Courses and Trainings Free Resources Blog Instagram Login

Time Management - Managing Interruptions

 

So let’s just say you have a plan and you are pretty good at knowing how to prioritise so you start off on the right foot but somehow you always end getting pulled away to something else. 

What is getting in the way? How do you preserve that time so you can work uninterrupted? This is often something that people living in busy households or busy workplaces where there are kids, customers or workmates coming and going. 

For example it might be that you sit down to type your clinical notes but then the receptionist comes in and tells you there’s a client on the phone, or one of your colleagues pops their head around the door to have a chat. As a manager it can be really hard to get uninterrupted time to work on projects because then your’e always spending time putting out fires. Urgent unexpected things- usually staff issues, people issues, child issues. The reality is that a lot of these do need to be dealt with straight away but some need to be managed so that you minimise the amount of interruptions and can remain productive. But it’s a fine line because you need to be available and approachable if people really need you. 

What is the impact of being interrupted? 

Research shows that after each interruption it takes roughly 20 minutes to refocus and get back on track especially when you are doing work that requires critical thinking. 

And of course work has different distractions to home. At work it might be other vets, nurses, at home its the delivery guy or your partner on a zoom call in the next room or the kids. 

Strategies:

1) Hold regular meetings with people who need your time on a regular basis . This lets people know when they can have access to you so that they can save up non-urgent things. On the flip side if you have things you need to discuss with someone, write down a list instead of jumping up and going and talking to them because you don't want to forget it. Once its out of your head and on paper then you can forget about it until you have the space and time to go talk to them about the list of things. 

2) Add "contingency time." Block time into your schedule for those unavoidable interruptions that are going to occur. This means you only end up taking on things that you can fit into the rest of your time. 

3) Set "available" and "unavailable" times. This is a great one that we use at work when we are getting near the end of the shift and we have to focus and write patient histories. Now this doesn't mean you have to put a big sign on the door saying ‘unavailable’ although you could, but I do think it helps to use a signal- like putting on headphones, or the door is closed. That tells people you're busy without needing to say a word. If it's really important they’ll interrupt but that signal is enough to make them stop and think before they interrupt you.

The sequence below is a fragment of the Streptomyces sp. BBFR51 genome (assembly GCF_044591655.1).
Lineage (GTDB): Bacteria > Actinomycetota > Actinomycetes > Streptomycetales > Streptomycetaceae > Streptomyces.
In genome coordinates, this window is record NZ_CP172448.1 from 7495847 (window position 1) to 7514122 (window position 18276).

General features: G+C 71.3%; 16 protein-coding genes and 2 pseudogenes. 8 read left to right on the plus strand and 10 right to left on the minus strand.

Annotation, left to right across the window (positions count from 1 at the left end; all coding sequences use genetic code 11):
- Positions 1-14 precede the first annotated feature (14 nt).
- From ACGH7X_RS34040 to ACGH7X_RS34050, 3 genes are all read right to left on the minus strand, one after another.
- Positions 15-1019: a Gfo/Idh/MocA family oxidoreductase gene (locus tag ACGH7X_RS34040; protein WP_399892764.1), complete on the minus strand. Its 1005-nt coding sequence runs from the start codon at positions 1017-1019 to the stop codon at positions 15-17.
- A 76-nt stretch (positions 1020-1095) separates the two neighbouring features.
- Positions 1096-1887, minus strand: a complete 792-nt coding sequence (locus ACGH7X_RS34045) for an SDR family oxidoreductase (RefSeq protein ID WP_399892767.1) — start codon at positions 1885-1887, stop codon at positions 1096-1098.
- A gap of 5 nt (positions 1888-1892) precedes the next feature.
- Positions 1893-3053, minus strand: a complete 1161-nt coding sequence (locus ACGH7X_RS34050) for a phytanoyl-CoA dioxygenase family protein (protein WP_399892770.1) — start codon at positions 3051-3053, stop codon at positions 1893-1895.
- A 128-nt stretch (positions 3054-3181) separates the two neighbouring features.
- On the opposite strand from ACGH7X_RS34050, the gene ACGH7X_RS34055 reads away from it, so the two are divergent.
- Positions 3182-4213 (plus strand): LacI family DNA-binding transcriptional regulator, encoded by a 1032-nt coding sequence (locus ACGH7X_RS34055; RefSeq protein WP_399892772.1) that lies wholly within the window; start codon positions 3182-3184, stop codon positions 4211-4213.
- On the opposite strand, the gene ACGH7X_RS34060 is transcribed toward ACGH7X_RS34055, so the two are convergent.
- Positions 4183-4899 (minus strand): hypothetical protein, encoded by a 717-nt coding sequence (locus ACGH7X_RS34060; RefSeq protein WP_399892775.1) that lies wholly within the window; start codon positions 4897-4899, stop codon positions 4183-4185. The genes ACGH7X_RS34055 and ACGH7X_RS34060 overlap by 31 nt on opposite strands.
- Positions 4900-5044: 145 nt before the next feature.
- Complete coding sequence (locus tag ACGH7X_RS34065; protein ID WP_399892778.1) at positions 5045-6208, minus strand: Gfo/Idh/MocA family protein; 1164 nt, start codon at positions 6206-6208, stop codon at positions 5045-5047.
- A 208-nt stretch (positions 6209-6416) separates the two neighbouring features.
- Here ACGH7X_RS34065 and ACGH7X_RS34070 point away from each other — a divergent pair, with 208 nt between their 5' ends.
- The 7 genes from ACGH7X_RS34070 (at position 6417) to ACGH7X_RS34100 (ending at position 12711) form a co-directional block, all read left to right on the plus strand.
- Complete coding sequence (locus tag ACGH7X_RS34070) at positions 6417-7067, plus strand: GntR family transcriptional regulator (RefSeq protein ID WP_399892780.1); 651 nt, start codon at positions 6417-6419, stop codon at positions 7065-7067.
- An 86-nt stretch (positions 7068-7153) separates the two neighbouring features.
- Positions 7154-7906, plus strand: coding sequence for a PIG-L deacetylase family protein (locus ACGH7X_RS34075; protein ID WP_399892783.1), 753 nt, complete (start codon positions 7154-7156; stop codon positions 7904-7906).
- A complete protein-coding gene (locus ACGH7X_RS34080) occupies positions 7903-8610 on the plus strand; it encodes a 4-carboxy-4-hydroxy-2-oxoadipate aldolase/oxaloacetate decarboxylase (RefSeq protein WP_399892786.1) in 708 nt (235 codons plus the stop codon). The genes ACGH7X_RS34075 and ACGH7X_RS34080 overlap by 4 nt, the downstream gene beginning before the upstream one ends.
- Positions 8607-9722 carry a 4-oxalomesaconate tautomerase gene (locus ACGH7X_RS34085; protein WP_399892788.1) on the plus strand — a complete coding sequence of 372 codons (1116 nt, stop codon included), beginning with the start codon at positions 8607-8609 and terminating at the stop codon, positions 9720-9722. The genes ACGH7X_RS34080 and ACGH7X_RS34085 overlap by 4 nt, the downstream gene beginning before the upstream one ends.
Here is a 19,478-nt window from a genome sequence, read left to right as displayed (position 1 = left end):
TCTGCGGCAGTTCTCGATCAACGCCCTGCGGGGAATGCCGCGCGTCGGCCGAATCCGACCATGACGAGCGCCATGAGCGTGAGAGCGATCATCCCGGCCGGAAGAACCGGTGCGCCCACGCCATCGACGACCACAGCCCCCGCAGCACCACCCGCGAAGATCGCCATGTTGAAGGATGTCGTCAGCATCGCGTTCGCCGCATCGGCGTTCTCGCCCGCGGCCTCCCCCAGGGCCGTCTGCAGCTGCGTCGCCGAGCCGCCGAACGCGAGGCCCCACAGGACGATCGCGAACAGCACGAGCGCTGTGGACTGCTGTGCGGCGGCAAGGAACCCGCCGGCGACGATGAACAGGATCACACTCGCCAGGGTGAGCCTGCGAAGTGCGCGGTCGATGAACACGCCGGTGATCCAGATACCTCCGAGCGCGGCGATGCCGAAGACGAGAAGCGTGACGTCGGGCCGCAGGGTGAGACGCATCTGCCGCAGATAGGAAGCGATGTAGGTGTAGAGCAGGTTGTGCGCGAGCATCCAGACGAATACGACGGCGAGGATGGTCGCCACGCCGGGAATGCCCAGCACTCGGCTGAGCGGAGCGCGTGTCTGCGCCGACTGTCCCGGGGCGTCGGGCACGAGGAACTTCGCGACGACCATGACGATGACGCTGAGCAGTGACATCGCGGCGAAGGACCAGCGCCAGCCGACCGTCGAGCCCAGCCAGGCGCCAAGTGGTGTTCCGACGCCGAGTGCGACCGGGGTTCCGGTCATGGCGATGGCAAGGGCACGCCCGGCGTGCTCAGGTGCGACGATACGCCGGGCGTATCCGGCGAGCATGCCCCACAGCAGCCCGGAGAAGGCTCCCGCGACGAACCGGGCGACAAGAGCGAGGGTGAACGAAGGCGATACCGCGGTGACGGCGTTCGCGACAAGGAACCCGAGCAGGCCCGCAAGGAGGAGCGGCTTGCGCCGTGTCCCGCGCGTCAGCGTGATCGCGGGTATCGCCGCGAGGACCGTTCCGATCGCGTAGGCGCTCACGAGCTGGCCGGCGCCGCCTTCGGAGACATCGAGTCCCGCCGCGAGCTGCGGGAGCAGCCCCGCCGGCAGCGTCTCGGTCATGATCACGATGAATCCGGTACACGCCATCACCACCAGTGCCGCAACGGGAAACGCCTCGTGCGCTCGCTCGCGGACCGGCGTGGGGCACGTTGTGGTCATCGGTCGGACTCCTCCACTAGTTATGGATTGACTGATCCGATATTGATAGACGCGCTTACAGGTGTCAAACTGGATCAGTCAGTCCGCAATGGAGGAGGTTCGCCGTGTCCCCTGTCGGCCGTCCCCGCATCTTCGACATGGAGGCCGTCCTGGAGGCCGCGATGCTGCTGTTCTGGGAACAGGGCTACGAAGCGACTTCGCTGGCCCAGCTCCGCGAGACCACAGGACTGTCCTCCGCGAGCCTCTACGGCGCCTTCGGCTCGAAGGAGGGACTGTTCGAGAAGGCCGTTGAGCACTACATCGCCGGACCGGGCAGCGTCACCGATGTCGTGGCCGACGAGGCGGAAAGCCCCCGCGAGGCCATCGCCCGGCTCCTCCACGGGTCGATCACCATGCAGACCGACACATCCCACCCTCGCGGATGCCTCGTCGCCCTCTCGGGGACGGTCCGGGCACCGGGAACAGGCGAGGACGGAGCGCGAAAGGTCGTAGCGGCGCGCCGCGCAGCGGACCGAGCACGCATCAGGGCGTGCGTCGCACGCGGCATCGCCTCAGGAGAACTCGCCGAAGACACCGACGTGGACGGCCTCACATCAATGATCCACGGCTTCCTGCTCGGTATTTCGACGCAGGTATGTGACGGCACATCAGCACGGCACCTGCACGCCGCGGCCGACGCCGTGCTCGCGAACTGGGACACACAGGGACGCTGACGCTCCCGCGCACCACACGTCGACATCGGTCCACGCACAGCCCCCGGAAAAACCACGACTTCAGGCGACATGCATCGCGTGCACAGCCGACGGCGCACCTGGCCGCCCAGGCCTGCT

Unavailable times are not just about work work work. Best way to do that without being rude to anyone is go outside and take a break away from people. Get some fresh air, take some deep breaths, be unavailable by moving away from people. Then you can be so much more productive and helpful for other people when you are ready to connect again 

4) Learn to say "no." If you say yes to everything not only are you filling other peoples agenda but you’ll burnout eventually. Really important to stop and think-  if I say yes what goal am I working towards? If you are struggling with time management really stop and think whether part of it could be because you are constantly letting them decide how you spend your time 

5) Communicate with your team/family- This is particularly important when letting your family know what you're working on and managing their expectations around when you need to focus uninterrupted and when you are available to help them particularly if you work in the evening time slots. It's not really fair to expect them to know when you don’t want to be interrupted if you don’t communicate with them. 

6) Set your tech to work for you (not against you).

Alex says - I don’t pick up phone numbers I don’t know and I have a message on my voicemail telling people to send me a text message instead of leaving a voice message. This means when my phone rings if its urgent they’ll send a text and then I can decide exactly how urgent it is. Do I need to stop what Im doing right now. Can it wait a couple of hours. 

I also use the 3 email rule- not my rule but its really useful and saves time. Basically if there is more than 3 emails going back and forth- I pick up the phone and have 1 conversation about it. I work a lot with the marketing department and the HR department and they love long emails.  The time that I see people waste writing long essays on email back and forth. Life is too short. Implementing strategies like this means I deal with messages according to priority and at a time that works for my schedule. I also use focus apps like Serene to keep me off social media on my desktop. 

 

7) Tackle unavoidable interruptions. Some things just have to be dealt with 

If someone does get through and interrupts you, it works well to set some parameters around your availability. If they say ‘have you got time to talk?’ Say “ I have 5 minutes right now- is that long enough?” then let them decide whether this is a good time for the conversation right now or wait until you have more time available. Because sometimes if it's something that needs your full attention and it's important its better not to rush it and to schedule 30 mins when it suits both of you. 

Close

50% Complete

Two Step

Lorem ipsum dolor sit amet, consectetur adipiscing elit, sed do eiusmod tempor incididunt ut labore et dolore magna aliqua.